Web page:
The WMD Proliferation Danger Continues
Thomas Graham Jr.
June 25, 2009
Since we completed our book manuscript, Preventing Catastrophe: The Use and Misuse of Intelligence in Efforts to Halt the Proliferation of Weapons of Mass Destruction, in early April, threats have continued to abound. The Iranian nuclear program is proceeding apace amidst political instability, and North Korea conducted a second nuclear explosive test and is preparing another new long range missile test. However on the positive side, President Obama presented a far reaching arms control/nonproliferation speech in Prague on the same day as the earlier North Korean missile test, and the United States and Russia have begun the process of negotiating a new START Treaty to include deeper reductions, to replace the present more modest START Treaty which expires by its terms in December, 2009, unless renewed.
On June 12, the Director General of the International Atomic Energy Agency, Mohammed El Baradei, in a BBC interview said he believed that Iran's leaders wanted the technology to build nuclear weapons in order to send a message to the world. Iran presently is convulsed by powerful protests following the disputed Presidential election on June 12 which may threaten the viability of the Islamic Republic itself. While the people of Iran can only be admired and commended for demanding their rights against an increasingly authoritarian and arbitrary regime, the nuclear program is continuing and it may be difficult, under the present circumstances, for any negotiation with Iran on this subject to be possible.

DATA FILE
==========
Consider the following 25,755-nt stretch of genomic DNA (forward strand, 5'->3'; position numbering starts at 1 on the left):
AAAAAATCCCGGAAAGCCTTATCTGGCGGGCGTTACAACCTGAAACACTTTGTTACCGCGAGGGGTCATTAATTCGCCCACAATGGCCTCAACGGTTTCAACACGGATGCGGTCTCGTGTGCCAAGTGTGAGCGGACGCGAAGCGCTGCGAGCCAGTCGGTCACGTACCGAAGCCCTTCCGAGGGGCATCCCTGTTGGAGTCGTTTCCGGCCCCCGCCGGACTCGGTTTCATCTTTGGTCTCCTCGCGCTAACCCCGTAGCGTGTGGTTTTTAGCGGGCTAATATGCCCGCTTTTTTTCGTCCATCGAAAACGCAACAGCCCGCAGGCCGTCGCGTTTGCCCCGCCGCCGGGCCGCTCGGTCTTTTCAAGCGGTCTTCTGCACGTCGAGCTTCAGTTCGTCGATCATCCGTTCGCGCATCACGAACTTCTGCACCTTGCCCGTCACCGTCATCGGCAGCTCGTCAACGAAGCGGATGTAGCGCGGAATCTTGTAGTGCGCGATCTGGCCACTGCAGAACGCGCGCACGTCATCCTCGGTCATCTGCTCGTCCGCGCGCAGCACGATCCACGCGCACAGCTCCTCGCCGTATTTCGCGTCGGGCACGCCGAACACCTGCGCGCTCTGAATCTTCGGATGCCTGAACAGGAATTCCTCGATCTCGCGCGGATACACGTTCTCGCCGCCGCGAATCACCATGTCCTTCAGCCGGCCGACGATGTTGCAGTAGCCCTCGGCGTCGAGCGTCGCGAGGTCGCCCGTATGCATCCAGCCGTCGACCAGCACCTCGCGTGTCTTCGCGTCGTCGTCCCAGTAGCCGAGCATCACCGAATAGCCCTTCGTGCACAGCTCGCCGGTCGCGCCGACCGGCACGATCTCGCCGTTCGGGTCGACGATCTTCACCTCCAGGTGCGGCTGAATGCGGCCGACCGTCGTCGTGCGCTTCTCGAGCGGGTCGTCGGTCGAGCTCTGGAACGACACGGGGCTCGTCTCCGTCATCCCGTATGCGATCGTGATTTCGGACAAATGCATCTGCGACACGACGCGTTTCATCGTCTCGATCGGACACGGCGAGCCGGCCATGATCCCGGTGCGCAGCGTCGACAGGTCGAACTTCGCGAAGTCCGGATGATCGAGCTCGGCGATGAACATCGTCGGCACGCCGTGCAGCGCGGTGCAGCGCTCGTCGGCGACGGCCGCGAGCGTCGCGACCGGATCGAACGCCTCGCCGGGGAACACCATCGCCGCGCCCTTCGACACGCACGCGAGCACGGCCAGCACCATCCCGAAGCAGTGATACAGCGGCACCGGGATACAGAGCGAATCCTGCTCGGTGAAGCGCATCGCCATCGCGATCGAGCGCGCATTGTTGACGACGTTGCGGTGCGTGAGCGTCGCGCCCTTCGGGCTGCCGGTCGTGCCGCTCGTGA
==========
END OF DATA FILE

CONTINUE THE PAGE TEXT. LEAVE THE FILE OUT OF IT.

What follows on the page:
North Korea has just about gone off the rails. The United Nations Security Council condemned the DPRK for the missile launch which was in violation of an earlier Security Council resolution. In retaliation, North Korea withdrew from the Six Party talks, announced the restart of its nuclear reactor to produce additional plutonium, carried out a second nuclear test in the low kiloton range, and asserted that it would never give up its nuclear weapons.† In response to the nuclear weapon test, on June 12 the Security Council unanimously adopted broad new sanctions against the DPRK, including the right to board its vessels on the high seas (force was not authorized) as there was concern that North Korea might attempt to sell nuclear technology or material as well as missile technology abroad.† In response to the UNís sanction resolution, North Korea hinted it might carry out a third nuclear test as well as test an intercontinental ballistic missile.† It also announced that it will seek nuclear weapons through an uranium enrichment program in addition to its current plutonium production program.
In late May, the Comprehensive Nuclear Test Ban Treaty Provisional Secretariat in Vienna, Austria, announced that seismic stations in its International Monitoring System had detected an event that equated to the announced North Korean nuclear explosion on May 25.† On June 15, in Washington the Office of the Director of National Intelligence confirmed that North Korea probably had conducted an underground nuclear explosion.† And as a new long range missile test by the DPRK apparently drew nearer in late June, the U.S. Defense Department announced the deployment of missile defense systems in Hawaii.